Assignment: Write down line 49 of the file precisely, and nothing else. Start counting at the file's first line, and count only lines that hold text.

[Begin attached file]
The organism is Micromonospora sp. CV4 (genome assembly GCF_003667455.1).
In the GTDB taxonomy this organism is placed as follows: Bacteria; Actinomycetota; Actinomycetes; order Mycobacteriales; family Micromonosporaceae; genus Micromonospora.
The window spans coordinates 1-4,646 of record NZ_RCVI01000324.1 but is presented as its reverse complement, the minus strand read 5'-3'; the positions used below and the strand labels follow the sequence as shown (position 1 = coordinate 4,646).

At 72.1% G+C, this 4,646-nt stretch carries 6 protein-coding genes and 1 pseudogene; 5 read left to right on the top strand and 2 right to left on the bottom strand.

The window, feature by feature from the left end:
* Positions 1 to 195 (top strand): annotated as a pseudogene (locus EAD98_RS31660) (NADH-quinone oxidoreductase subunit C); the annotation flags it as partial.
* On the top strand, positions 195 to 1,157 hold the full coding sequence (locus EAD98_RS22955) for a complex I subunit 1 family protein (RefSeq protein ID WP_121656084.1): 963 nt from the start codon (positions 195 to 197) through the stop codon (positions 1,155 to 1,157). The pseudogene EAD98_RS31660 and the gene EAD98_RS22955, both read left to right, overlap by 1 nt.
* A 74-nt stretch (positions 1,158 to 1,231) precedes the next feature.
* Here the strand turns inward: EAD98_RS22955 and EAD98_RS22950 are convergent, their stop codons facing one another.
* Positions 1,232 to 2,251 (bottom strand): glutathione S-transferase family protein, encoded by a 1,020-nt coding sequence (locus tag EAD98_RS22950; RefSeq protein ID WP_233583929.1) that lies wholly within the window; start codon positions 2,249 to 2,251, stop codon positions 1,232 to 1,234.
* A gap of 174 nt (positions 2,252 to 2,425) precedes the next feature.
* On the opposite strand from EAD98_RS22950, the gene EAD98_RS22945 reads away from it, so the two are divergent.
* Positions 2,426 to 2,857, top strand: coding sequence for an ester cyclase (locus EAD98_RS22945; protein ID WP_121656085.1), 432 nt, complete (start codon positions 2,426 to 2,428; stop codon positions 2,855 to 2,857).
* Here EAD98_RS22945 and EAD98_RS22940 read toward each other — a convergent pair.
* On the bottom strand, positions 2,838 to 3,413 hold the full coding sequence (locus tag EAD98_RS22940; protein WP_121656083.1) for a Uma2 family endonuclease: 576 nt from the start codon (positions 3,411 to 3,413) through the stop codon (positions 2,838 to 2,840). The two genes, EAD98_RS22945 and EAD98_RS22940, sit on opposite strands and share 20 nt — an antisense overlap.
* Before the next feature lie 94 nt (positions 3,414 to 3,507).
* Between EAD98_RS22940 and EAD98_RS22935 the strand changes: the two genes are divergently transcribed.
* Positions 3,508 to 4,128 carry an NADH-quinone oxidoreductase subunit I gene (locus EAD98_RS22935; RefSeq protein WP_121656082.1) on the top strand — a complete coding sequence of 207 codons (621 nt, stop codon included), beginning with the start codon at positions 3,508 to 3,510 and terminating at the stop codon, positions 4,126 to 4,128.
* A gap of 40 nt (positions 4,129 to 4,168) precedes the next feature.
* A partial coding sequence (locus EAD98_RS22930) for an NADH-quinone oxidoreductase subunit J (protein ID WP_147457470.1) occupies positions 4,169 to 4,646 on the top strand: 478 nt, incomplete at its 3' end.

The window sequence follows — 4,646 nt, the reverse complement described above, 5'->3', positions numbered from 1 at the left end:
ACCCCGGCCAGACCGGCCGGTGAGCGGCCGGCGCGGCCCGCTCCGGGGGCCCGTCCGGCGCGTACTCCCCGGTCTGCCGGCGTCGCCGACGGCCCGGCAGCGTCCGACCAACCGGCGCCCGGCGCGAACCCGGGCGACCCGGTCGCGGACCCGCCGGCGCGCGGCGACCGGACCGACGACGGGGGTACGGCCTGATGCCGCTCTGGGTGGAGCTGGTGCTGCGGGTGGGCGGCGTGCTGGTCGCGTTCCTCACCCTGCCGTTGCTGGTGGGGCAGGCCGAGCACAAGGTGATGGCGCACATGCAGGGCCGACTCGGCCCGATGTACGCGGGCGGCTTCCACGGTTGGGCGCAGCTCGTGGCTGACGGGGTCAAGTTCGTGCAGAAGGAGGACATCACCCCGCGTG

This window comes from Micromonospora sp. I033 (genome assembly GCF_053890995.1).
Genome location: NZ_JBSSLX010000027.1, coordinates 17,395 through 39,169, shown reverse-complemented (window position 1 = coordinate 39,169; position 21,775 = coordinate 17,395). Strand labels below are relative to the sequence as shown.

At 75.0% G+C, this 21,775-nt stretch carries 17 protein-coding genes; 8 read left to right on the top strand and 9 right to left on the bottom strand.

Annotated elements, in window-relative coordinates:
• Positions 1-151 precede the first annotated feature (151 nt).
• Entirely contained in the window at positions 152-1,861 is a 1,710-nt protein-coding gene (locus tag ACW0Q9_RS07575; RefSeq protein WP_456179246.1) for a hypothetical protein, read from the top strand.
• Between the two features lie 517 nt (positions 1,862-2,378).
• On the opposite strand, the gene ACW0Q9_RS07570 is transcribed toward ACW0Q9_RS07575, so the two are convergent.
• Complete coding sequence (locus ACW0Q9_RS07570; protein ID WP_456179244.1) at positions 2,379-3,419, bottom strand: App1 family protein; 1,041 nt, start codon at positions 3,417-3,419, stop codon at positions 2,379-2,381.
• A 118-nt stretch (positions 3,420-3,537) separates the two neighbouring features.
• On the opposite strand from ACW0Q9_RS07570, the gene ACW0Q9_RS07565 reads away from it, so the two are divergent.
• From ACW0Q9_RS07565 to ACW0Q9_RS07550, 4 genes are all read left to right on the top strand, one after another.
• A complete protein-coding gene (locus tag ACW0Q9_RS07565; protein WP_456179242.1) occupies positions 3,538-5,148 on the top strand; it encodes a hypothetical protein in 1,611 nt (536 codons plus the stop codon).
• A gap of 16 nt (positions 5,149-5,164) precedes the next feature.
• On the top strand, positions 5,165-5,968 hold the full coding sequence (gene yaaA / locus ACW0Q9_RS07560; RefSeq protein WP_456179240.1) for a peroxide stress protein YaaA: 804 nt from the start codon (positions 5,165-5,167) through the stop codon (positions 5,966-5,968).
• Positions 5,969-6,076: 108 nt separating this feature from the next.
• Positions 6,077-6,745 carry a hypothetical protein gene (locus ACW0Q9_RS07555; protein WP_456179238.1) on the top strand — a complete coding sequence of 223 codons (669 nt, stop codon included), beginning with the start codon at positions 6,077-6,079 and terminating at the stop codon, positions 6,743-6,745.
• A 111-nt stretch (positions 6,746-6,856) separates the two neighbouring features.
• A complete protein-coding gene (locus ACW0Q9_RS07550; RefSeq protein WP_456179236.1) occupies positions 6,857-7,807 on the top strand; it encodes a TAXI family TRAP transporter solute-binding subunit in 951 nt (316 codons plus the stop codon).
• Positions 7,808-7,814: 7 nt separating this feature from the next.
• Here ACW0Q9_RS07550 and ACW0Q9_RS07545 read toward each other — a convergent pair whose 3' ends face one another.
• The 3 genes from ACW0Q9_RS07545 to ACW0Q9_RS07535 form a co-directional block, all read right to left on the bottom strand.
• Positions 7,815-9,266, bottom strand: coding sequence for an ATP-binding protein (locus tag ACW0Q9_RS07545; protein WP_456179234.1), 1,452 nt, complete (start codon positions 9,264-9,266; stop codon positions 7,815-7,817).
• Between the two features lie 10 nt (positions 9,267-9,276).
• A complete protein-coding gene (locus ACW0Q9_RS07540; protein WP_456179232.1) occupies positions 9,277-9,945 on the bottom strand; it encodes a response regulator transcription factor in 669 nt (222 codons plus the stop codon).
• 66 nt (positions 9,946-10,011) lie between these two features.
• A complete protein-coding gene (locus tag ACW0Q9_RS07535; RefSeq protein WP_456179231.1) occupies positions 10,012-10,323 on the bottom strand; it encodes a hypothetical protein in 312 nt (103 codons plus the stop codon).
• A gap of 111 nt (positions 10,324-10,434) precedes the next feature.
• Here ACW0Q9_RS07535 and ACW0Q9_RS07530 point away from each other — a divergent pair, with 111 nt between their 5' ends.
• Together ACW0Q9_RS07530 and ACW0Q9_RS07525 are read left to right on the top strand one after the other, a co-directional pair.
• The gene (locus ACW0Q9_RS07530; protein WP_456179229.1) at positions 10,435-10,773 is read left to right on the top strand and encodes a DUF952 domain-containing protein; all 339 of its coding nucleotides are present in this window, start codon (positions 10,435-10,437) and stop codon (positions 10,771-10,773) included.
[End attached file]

• A complete protein-coding gene (locus tag ACW0Q9_RS07535; RefSeq protein WP_456179231.1) occupies positions 10,012-10,323 on the bottom strand; it encodes a hypothetical protein in 312 nt (103 codons plus the stop codon).